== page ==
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Gallery Updates:, Public Events ♦ February 24, 2020

Leonardo DiCaprio surprised the audience at the 2020 American Black Film Festival on Sunday night when he emerged onstage to present the excellence in the arts award to his friend and “Django Unchained” co-star Jaime Foxx.

“I love you, man,” Foxx told DiCaprio after opening his speech reminiscing over their working relationship and friendship. “You are my friend and my colleague and this means the world.” Foxx’s latest film, “Just Mercy,” was also awarded the ceremony’s movie of the year award.

The annual ceremony, held at the Beverly Hilton hotel and hosted by actor and comedian Deon Cole, was created to celebrate and uplift black actors, entertainers and artists — enduringly relevant in a year when no actors of color were nominated at the BAFTAS and just one, Cynthia Erivo, was nominated for an Oscar.

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Events in 2020 – American Black Film Festival Honors Awards Ceremony – Inside

Appearances & Public Events – Events in 2020 – February 23: American Black Film Festival Honors Awards Ceremony – Backstage

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Gallery Updates:, Public Events ♦ February 13, 2020

On Sunday (09), Leonardo DiCaprio attended the 92nd Annual Academy Awards at Hollywood and Highland in Los Angeles. Leo was nominated for the Best Actor but Joachim Phoenix took the award.

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Appearances & Public Events – Events in 2020 – February 09: 92nd Annual Academy Awards at Hollywood and Highland in LA – Inside

Appearances & Public Events – Events in 2020 – February 09: 92nd Annual Academy Awards at Hollywood and Highland in LA – Arrivals

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Gallery Updates:, Public Events ♦ January 29, 2020

Leonardo DiCaprio and Brad Pitt step out for the annual luncheon in celebration of the 92nd Oscars in Hollywood on Monday afternoon (January 27).

The two nominated actors were joined by their Once Upon a Time in Hollywood director, Quentin Tarantino.

Other stars and directors in attendance were The Two Popes‘ Jonathan PryceThe Irishman‘s Robert De NiroParasite‘s Bong Joon-HoJoker‘s Todd Phillips, and Jojo Rabbit‘s Taika Waititi.

1917‘s Sam MendesDean-Charles Chapman, and George Mackay were also spotted inside the venue with Knives Out‘s Rian Johnson.

The 2020 Oscars will take place on Sunday, February 9.

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Appearances & Public Events – Events in 2020 – January 27: 2nd Oscars Nominees Luncheon in Hollywood, California

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”I swear to God, I had to hide a tear,” Brad Pitt says, looking over at Quentin Tarantino and Leonardo DiCaprio, remembering the first time Tarantino played him the José Feliciano cover of “California Dreamin’” on the set of “Once Upon a Time … in Hollywood.” “Look,” Pitt continues. “I’m not ashamed to say it. I got a little misty.”

We’ve settled onto a couple of sofas inside a bungalow at the Chateau Marmont because … where else would we meet to talk about Tarantino’s wistful elegy to a bygone Hollywood? As the song declares, it’s a winter’s day, though the (palm tree) leaves are green, not brown, and the sun setting just beyond the swimming pool is making the sky periwinkle blue, not a dismal gray.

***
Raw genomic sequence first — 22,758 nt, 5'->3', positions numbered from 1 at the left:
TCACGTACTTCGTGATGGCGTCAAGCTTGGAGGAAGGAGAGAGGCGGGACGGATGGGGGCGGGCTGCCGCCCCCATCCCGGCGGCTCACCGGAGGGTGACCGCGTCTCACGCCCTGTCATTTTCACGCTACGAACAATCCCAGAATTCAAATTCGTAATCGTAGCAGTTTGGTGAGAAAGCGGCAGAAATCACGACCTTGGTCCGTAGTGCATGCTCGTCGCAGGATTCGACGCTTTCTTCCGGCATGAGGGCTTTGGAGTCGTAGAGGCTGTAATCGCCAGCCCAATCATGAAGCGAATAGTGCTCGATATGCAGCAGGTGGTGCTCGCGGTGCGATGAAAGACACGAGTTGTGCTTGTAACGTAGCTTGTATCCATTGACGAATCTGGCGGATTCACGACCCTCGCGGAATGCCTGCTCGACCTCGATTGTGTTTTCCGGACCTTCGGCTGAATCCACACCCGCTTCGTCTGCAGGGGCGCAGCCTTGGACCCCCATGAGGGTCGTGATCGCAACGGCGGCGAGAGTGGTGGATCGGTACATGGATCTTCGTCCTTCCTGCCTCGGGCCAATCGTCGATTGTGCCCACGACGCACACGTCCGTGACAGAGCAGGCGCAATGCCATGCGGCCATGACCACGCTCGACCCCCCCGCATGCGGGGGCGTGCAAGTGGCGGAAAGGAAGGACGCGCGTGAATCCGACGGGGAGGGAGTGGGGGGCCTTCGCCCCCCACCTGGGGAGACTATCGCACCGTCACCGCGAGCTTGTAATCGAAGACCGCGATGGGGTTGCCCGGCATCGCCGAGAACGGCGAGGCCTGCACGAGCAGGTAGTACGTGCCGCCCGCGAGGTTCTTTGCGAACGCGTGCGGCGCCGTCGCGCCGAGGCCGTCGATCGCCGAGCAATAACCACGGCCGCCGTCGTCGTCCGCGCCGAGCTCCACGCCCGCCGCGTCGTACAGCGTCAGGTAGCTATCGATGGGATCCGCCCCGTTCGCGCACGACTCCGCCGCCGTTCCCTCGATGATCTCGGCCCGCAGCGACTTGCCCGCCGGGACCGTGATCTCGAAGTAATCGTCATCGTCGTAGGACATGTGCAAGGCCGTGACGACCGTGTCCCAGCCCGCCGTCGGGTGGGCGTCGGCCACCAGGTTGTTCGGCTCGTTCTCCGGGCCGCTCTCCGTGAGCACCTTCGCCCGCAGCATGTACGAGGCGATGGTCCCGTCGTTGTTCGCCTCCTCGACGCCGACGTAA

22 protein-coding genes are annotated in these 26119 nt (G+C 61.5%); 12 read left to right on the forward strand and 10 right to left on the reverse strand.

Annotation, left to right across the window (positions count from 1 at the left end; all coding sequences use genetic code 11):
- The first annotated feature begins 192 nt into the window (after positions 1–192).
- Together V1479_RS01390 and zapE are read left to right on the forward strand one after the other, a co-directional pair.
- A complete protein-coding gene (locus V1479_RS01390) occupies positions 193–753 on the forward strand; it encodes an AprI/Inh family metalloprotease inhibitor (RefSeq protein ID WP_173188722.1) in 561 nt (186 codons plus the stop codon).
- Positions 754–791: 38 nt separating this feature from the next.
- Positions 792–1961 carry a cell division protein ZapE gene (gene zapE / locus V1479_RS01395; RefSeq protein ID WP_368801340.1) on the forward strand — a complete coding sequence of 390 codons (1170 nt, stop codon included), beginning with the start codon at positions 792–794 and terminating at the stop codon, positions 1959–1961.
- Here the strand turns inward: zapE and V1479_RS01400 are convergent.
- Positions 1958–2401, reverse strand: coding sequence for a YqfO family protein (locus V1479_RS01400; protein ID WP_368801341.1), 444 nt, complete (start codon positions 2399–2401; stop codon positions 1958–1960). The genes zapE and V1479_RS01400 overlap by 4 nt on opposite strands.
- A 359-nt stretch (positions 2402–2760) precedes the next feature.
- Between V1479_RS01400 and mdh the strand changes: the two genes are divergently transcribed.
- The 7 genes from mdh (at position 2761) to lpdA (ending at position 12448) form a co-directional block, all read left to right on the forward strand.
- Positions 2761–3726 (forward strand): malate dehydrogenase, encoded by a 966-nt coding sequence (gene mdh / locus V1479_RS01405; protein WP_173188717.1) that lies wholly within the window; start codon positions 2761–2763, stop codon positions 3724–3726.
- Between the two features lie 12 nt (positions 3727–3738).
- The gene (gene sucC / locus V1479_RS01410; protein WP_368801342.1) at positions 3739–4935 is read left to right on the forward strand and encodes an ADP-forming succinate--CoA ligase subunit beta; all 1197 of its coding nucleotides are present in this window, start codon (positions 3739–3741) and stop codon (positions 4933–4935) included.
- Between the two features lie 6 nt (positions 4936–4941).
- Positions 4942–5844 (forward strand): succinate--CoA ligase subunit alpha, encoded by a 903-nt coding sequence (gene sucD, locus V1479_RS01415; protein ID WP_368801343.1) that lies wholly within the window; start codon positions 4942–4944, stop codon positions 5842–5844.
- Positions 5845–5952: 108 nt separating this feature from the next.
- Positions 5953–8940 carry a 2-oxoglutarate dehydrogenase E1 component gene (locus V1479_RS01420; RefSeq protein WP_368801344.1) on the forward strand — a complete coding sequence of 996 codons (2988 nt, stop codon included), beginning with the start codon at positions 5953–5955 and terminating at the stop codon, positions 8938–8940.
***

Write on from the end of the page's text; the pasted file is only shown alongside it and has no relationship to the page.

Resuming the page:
But otherwise, yeah, we’re California dreamin’, sitting back, talking about a movie that earned 10 Oscar nominations — three for Tarantino as a director, writer and producer, and acting nods for DiCaprio and Pitt — and also considering the good fortune that has graced their lives over the last few decades.

“You know, when I first moved out here, it was the summer of ’86 and I didn’t know [expletive]-all about Los Angeles, other than what I’d seen on ‘The Beverly Hillbillies’ and ‘Dragnet,’” Pitt says. “I landed in Burbank at a house I could crash at for a month or so. It was just me and a maid from Thailand who couldn’t speak English. Man, I was just so up for the adventure, and so excited when I’d drive by a studio where they make movies. It meant the world to me.”

“Then I moved and it was one of those eight guys in a two-bedroom apartment in North Hollywood kind of things,” Pitt continues, smiling at the memory. “You have your little corner where you keep your clothes folded up in a little bedroll. I became quite accustomed to McDonald’s and Shakey’s Pizza buffet. I didn’t mind. The city was a wide-open experience.”

Pitt presses Tarantino to tell tales of living in his car, writing scripts. “Which part of town?” he asks. Tarantino evades the queries for a bit, then relents. “It was at the back of Video Archives,” Tarantino says, talking about the Manhattan Beach video store where he worked in the ‘80s, turning customers on to kung fu and blaxploitation movies while writing “Reservoir Dogs.” And, yes, he slept in his car, a Ford Capri, around back in the parking lot.

“You’re not stretching out in a Ford Capri, are you?” Pitt asks, laughing.

DiCaprio’s parents moved to L.A. at the behest of his mom, who spied a Venice Beach postcard while living in the Bronx and thought, “This is where I want to move.” They settled east of Hollywood. Tarantino can picture the precise location because the apartment was right by the pool hall where Martin Scorsese shot the interiors for his 1973 drama “Mean Streets.”

“Hollywood and Western,” DiCaprio says, pinpointing the cross streets. “Then we moved to Silver Lake and it was me bugging my parents on the commute to go to school on the Westside to please, please, please drop me off at auditions. But I kept getting rejected by agents. I think because I was a break dancer at the time and had crazy haircuts …”

Pitt interrupts with a burst of laughter. “You were a break dancer? There’s got to be video somewhere.” DiCaprio cops to owning a little footage. “Oh, my God,” Pitt says. “VHS of course. I’ve got to see it. We need a movie night.”